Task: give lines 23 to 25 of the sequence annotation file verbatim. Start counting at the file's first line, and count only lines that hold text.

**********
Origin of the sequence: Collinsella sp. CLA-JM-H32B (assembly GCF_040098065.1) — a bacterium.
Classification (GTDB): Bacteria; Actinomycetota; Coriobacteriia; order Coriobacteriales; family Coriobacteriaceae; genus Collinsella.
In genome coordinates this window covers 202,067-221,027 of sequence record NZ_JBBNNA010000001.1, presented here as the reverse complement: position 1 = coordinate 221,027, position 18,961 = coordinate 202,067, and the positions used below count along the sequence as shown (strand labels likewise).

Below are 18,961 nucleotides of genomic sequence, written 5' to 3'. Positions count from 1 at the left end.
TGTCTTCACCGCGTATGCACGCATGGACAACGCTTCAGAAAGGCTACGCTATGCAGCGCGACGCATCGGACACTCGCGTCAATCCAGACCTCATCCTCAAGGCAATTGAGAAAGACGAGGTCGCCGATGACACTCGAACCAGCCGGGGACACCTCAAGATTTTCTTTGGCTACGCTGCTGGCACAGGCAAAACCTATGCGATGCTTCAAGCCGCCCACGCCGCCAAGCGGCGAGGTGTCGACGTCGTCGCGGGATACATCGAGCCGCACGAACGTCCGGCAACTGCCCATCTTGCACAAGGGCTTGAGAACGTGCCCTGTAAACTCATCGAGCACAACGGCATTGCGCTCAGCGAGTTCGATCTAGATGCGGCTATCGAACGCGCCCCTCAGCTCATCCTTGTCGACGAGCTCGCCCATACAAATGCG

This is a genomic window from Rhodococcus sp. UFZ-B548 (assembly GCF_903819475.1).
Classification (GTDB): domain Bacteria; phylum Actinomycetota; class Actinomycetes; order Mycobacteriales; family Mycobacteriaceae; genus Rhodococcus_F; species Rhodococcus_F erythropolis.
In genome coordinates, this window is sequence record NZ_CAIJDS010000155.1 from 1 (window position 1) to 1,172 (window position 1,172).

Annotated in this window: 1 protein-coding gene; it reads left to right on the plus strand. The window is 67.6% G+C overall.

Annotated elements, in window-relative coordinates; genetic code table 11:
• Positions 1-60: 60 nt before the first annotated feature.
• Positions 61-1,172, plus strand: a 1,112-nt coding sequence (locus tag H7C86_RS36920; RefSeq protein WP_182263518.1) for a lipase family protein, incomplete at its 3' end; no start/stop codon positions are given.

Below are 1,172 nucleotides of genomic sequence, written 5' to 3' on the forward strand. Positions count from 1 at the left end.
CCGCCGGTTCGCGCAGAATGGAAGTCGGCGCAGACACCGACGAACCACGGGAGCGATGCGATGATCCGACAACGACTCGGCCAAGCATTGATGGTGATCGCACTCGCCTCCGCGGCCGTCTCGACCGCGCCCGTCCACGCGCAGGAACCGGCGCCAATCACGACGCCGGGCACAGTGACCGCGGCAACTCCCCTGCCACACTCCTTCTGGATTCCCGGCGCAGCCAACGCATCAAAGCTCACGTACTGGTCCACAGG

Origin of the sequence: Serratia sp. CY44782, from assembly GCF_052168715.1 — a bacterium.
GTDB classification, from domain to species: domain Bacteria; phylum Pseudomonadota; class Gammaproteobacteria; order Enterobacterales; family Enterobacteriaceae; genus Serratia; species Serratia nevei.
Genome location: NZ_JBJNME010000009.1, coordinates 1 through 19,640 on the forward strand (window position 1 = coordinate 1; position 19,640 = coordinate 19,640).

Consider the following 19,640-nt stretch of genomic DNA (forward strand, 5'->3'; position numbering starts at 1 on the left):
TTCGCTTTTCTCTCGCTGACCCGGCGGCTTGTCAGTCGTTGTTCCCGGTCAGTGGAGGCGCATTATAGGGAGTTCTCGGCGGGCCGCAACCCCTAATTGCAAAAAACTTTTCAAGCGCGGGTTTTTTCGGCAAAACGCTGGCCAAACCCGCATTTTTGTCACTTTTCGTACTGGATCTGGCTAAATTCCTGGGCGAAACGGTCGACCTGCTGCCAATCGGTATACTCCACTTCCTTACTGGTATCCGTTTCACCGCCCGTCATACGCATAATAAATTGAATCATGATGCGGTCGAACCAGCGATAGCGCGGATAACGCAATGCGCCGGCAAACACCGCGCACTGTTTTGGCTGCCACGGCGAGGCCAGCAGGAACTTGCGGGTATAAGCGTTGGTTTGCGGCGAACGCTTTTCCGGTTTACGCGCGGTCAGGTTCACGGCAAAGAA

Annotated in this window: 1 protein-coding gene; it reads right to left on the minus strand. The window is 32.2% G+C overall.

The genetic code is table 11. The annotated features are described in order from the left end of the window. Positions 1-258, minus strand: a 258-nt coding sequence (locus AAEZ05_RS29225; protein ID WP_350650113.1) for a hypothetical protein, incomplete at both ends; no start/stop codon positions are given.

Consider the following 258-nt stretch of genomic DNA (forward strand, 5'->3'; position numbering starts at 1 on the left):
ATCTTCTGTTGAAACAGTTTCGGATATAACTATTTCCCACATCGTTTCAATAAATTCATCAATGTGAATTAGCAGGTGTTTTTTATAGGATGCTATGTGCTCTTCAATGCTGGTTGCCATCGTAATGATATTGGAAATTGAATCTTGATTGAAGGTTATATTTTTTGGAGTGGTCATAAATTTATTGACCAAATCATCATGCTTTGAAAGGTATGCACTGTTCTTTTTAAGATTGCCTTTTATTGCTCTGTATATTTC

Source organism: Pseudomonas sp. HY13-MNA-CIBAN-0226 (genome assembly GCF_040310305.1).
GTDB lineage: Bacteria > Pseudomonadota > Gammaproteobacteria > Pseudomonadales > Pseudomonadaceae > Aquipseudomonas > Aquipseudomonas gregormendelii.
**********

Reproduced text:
ATCTTCTGTTGAAACAGTTTCGGATATAACTATTTCCCACATCGTTTCAATAAATTCATCAATGTGAATTAGCAGGTGTTTTTTATAGGATGCTATGTGCTCTTCAATGCTGGTTGCCATCGTAATGATATTGGAAATTGAATCTTGATTGAAGGTTATATTTTTTGGAGTGGTCATAAATTTATTGACCAAATCATCATGCTTTGAAAGGTATGCACTGTTCTTTTTAAGATTGCCTTTTATTGCTCTGTATATTTC

Source organism: Pseudomonas sp. HY13-MNA-CIBAN-0226 (genome assembly GCF_040310305.1).
GTDB lineage: Bacteria > Pseudomonadota > Gammaproteobacteria > Pseudomonadales > Pseudomonadaceae > Aquipseudomonas > Aquipseudomonas gregormendelii.